“Will the city fall?” This, says Layla, is the question that has haunted her ever since, and was etched on the frightened faces of all the residents that joined her on the journey of mass displacement.
Abu Ahmad, another Ariha resident, describes the events of that day as “apocalyptic:” people shouting through walkie-talkies at the civil defense and ambulances to arrive; others searching for survivors after the first raid, soon followed by the others on the same target to kill the greatest number possible of civilians and rescue workers; collapsed buildings with women and children fumbling for exits in the darkness. Most of those killed were displaced people from elsewhere, who had fled to Ariha from battles in their own towns and villages, only to find death waiting for them once again. “Nowhere is safe anymore,” Abu Ahmad tells Al-Jumhuriya. “Death is everywhere.”
Ariha is located to the south of Idlib City. In official administrative terms, the greater Ariha area comprises 55 smaller towns and villages, as well as 44 farms. The town of Ariha itself has great geographic significance within Idlib Governorate, in that it sits in the middle of four major cities: Jisr al-Shughur to the west; Ma’arrat al-Nu’man to the south; Saraqeb to the east; and Idlib to the north.
The Ariha area also contains the Arba’een mountain, part of the Jabal al-Zawiya series of mountains, reaching a height of around 1,000 meters above sea level. This strategic highland overlooks the national M4 highway connecting Saraqeb to Latakia on the Mediterranean coast, as well as the road from Ariha to Idlib, and a number of towns and villages in Jabal al-Zawiya and even southern Aleppo Province. Whoever controls Mount Arba’een, therefore, enjoys the ability to cut their opponents’ supply routes and monitor their movements or incoming assaults.
For this reason, the Assad regime had fought hard to keep hold of Ariha in the early years of the revolution, which had seen three attempts by opposition factions to liberate the town by the end of 2014. Local residents paid dearly for their eventual release from the regime’s rule, with around 1,300 killed as of the start of 2015. On 28 May, 2015, the jihadist-led “Army of Conquest” coalition succeeded in taking control of the town after driving out the regime.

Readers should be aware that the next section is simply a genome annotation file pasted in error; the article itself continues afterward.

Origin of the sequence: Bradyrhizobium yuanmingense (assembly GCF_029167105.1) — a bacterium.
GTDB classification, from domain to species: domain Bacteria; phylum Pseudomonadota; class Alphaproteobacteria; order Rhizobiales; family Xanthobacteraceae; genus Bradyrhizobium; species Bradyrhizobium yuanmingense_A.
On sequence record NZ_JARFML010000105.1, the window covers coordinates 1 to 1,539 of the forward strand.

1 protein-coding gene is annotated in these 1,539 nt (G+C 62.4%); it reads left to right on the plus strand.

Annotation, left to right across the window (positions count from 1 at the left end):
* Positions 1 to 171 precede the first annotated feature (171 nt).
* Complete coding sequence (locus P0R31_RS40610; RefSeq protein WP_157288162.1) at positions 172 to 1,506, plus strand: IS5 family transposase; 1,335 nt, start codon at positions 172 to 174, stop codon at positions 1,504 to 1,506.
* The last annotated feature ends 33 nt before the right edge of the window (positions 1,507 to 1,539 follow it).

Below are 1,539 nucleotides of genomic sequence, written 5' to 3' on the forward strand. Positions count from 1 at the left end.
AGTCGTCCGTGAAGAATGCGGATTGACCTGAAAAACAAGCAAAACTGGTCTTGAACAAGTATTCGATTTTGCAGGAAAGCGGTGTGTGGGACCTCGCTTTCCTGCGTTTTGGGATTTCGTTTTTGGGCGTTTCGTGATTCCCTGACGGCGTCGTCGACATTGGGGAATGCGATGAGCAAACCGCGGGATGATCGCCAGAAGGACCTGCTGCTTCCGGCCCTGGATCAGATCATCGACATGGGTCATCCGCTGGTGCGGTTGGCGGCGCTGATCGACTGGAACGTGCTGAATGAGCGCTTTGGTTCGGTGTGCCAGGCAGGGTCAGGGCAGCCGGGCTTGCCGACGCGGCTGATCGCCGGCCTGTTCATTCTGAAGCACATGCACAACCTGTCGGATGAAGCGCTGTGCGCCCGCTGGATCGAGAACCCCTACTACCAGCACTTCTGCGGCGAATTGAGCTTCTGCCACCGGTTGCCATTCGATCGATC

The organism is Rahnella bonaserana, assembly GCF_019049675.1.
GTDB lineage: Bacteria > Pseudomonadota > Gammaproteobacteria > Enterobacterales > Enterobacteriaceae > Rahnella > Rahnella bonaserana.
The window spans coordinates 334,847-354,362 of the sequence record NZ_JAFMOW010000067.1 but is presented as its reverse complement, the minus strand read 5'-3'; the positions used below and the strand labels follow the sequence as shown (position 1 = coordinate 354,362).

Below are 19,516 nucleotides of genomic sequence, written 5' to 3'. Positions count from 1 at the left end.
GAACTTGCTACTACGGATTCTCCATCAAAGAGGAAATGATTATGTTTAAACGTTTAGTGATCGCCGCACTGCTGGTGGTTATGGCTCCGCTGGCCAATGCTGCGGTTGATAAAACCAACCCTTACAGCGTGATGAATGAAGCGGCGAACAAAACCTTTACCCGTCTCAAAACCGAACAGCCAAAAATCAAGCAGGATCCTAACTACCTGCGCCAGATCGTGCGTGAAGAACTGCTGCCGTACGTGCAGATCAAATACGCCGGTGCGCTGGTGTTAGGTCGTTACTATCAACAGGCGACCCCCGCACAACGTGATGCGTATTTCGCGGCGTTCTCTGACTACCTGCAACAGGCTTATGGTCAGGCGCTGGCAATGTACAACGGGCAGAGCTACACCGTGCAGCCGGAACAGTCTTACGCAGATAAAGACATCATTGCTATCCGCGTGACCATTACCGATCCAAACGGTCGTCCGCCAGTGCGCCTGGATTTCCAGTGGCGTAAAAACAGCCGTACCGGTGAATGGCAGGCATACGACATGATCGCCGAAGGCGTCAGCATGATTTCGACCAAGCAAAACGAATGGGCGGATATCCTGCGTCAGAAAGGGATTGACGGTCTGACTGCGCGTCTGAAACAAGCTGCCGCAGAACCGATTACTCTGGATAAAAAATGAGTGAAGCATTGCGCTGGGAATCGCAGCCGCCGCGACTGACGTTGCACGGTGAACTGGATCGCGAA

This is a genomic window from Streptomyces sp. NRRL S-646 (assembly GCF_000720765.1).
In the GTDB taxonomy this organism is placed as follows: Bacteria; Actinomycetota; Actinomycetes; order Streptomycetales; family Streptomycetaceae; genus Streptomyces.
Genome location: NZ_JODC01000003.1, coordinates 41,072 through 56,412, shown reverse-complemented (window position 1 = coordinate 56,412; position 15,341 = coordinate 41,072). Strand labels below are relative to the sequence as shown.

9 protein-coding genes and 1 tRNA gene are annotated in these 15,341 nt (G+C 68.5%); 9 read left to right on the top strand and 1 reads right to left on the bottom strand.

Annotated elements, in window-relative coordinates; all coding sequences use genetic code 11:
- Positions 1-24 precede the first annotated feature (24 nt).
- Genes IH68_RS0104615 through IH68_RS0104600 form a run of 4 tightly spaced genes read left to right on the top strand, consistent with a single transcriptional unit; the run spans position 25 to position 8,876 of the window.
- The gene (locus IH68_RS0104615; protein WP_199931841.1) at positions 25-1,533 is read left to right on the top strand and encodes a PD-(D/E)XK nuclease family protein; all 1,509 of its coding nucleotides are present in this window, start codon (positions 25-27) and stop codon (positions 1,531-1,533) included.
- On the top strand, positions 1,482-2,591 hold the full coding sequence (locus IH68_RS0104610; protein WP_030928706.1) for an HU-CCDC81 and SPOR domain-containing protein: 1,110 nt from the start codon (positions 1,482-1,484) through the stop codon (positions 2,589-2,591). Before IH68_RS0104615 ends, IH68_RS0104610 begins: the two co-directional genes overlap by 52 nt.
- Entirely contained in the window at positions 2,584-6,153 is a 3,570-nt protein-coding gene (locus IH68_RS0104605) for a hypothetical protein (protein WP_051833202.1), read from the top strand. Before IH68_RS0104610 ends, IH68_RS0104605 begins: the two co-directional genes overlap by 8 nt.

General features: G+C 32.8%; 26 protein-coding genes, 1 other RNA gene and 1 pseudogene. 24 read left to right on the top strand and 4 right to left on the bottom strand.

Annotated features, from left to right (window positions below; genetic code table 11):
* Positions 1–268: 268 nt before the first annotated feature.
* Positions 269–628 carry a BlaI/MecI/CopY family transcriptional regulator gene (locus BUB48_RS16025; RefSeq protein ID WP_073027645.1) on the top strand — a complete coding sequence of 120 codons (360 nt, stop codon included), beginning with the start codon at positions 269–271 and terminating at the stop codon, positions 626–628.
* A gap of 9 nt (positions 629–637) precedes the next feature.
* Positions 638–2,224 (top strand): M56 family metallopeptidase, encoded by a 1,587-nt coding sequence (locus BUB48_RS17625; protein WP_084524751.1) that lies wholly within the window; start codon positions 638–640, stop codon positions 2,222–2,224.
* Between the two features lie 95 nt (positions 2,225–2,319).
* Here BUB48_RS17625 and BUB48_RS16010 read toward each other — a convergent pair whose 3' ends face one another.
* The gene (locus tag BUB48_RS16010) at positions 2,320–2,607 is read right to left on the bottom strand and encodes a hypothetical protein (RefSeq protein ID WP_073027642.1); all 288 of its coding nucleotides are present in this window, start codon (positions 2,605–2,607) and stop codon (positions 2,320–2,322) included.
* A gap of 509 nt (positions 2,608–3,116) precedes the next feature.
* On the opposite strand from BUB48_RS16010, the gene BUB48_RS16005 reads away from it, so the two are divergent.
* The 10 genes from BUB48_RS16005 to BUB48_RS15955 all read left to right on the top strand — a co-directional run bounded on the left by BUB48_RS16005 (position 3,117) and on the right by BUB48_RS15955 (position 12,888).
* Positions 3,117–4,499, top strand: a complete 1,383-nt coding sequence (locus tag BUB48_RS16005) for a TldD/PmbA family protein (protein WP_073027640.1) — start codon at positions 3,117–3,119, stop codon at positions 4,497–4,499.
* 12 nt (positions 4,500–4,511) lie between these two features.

Ariha represents a mid-point between Aleppo and the Mediterranean, on the one hand, and between Idlib and Ma’arrat al-Nu’man, on the other. In addition, the road leading to it from Jisr al-Shughur hems in all the towns and villages of Jabal al-Zawiya, which is one reason so many of their residents fled, fearing besiegement.
The military situation today
Ariha today contains local fighters from the town itself as well as the surrounding villages. Those with whom Al-Jumhuriya spoke said they first moved their families to safe locations and then returned to defend the area. They were reluctant to divulge details about their preparations, saying only that they would do what they could to keep the town out of the regime’s hands.
Al-Attar, the engineer and activist, does not downplay the significance of the local resistance, though he recognizes the disparity between the scale of the air and ground bombardment pounding the town and the ability of the lightly-armed locals to combat them. For their part, fighters encountered by Al-Jumhuriya said the regime’s forces were heading for the city of Saraqeb, east of Ariha, and would be concentrating the bulk of their firepower there. The fighters asserted the military map would change in the coming days, since the regime had been sustaining large losses in men and materiel, while new fronts had been opened in the Aleppo countryside as opposition factions mounted counter-attacks.
Subhi al-Khalid, a local activist from Jabal al-Zawiya, tells Al-Jumhuriya that regional and international factors may prevent the regime from succeeding in its ambition to control all of the M4 and M5 highways in their entirety; an aim that, if accomplished, would inevitably mean the capture of Ariha. By way of evidence, al-Khalid points to an intensifying dispute between Russia and Turkey, made manifest in Turkey’s deployment of five observation posts around Saraqeb. One such post has faced direct fire from Assad regime forces, killing Turkish troops in the process, and prompting a wide-ranging response from the Turkish army against regime positions. These developments, al-Khalid argues, indicate Turkey aims to prevent the regime from taking the highways in full.
The Ariha of memory
Since antiquity, Ariha has been bound to the city of Aleppo. In his 13th-century Encyclopedia of Countries, the geographer Yaqut al-Hamawi described it as “a small town on the outskirts of Aleppo; the most verdant and luscious on God’s earth; endowed with green fields, trees, and rivers.” Indeed, as well its famous sweets, Ariha is also renowned for cherry trees. It was a breathing space for the surrounding region’s residents, especially Aleppans, with its touristic sites and ancient archaeological monuments. As for its name itself—which it shares with the biblical Jericho—it is thought to hail from Aramaic roots, meaning “the sweet fragrance of flowers.”